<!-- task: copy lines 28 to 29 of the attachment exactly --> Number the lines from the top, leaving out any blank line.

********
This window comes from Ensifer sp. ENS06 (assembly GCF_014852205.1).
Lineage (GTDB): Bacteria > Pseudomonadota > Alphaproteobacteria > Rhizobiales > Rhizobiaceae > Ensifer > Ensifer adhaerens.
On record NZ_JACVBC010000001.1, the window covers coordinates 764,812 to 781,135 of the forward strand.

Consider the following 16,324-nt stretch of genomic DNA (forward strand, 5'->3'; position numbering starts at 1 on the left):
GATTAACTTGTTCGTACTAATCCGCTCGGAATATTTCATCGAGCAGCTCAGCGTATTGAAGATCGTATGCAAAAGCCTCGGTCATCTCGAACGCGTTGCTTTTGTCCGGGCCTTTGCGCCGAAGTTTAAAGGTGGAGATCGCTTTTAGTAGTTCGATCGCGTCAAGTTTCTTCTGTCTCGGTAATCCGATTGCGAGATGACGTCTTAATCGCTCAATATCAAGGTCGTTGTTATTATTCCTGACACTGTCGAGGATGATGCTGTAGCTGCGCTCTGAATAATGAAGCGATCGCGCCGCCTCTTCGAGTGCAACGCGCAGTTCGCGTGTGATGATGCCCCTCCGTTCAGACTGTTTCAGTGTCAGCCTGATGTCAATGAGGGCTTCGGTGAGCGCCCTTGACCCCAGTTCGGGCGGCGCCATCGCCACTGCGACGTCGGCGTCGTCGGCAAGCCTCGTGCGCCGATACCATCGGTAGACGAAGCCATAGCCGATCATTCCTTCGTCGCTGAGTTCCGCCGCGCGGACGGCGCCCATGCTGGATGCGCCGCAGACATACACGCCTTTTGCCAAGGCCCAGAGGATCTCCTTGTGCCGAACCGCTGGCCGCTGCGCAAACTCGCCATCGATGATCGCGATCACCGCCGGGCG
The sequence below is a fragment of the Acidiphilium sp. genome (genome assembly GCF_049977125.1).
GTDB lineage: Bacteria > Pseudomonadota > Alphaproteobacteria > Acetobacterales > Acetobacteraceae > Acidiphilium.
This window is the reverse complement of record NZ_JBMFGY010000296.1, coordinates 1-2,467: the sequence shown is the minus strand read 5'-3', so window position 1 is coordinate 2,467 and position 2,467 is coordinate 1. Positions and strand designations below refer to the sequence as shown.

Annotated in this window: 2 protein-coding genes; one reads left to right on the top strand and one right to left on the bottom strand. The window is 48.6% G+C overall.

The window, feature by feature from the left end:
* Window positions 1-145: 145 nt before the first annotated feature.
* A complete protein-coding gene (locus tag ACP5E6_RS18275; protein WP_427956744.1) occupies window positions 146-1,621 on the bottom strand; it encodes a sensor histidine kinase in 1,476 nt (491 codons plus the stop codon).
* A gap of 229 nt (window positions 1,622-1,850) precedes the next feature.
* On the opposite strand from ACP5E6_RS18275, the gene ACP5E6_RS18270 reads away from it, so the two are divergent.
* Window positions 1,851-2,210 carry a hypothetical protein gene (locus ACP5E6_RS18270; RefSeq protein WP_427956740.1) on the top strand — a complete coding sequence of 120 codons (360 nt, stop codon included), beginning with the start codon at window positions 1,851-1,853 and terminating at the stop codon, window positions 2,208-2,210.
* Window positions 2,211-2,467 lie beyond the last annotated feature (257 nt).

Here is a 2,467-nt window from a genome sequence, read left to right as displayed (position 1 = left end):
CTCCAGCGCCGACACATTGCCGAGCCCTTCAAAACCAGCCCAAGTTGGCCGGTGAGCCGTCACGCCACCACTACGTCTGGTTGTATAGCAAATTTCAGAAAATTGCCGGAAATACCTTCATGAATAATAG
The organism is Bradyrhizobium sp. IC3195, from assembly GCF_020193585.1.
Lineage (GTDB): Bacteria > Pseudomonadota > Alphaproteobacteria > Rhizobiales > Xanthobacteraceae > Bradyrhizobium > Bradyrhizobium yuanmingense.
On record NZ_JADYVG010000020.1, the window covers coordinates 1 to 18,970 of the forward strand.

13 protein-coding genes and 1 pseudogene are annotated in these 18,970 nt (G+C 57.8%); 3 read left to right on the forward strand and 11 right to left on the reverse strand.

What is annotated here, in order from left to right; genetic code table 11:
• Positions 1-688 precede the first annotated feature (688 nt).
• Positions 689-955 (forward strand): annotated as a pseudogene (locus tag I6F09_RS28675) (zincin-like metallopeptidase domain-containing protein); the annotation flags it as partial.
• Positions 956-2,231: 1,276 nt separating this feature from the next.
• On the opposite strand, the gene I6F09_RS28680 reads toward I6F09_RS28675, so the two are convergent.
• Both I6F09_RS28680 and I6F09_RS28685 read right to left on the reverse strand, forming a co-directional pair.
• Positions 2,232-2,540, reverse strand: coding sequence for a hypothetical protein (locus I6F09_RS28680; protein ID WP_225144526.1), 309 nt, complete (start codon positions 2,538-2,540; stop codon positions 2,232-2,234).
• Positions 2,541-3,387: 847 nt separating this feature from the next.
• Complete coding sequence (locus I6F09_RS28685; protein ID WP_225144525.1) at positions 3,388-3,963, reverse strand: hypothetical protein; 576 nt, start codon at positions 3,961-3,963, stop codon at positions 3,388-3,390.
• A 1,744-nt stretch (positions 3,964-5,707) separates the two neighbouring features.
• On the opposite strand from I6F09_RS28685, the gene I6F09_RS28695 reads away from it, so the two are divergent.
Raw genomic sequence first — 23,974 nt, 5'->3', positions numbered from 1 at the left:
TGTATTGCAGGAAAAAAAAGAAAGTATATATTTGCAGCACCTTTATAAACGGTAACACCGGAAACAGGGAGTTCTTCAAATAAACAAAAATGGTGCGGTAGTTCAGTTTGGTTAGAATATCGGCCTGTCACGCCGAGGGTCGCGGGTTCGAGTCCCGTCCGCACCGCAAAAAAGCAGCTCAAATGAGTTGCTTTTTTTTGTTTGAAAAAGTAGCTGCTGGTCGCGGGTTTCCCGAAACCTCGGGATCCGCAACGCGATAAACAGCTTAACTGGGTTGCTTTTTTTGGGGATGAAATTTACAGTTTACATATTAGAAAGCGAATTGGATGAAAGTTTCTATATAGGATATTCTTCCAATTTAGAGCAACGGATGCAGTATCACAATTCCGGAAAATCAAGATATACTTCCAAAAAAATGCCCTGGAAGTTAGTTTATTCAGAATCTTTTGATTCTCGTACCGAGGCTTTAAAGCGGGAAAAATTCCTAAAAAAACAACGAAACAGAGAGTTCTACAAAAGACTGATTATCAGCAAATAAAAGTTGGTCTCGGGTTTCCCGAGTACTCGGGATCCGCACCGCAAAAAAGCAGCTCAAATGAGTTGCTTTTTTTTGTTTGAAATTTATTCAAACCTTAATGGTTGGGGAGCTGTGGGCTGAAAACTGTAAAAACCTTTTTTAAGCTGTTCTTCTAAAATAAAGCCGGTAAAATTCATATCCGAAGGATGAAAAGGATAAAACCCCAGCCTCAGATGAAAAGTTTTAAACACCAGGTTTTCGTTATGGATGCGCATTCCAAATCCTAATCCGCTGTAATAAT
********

• Both I6F09_RS28680 and I6F09_RS28685 read right to left on the reverse strand, forming a co-directional pair.
• Positions 2,232-2,540, reverse strand: coding sequence for a hypothetical protein (locus I6F09_RS28680; protein ID WP_225144526.1), 309 nt, complete (start codon positions 2,538-2,540; stop codon positions 2,232-2,234).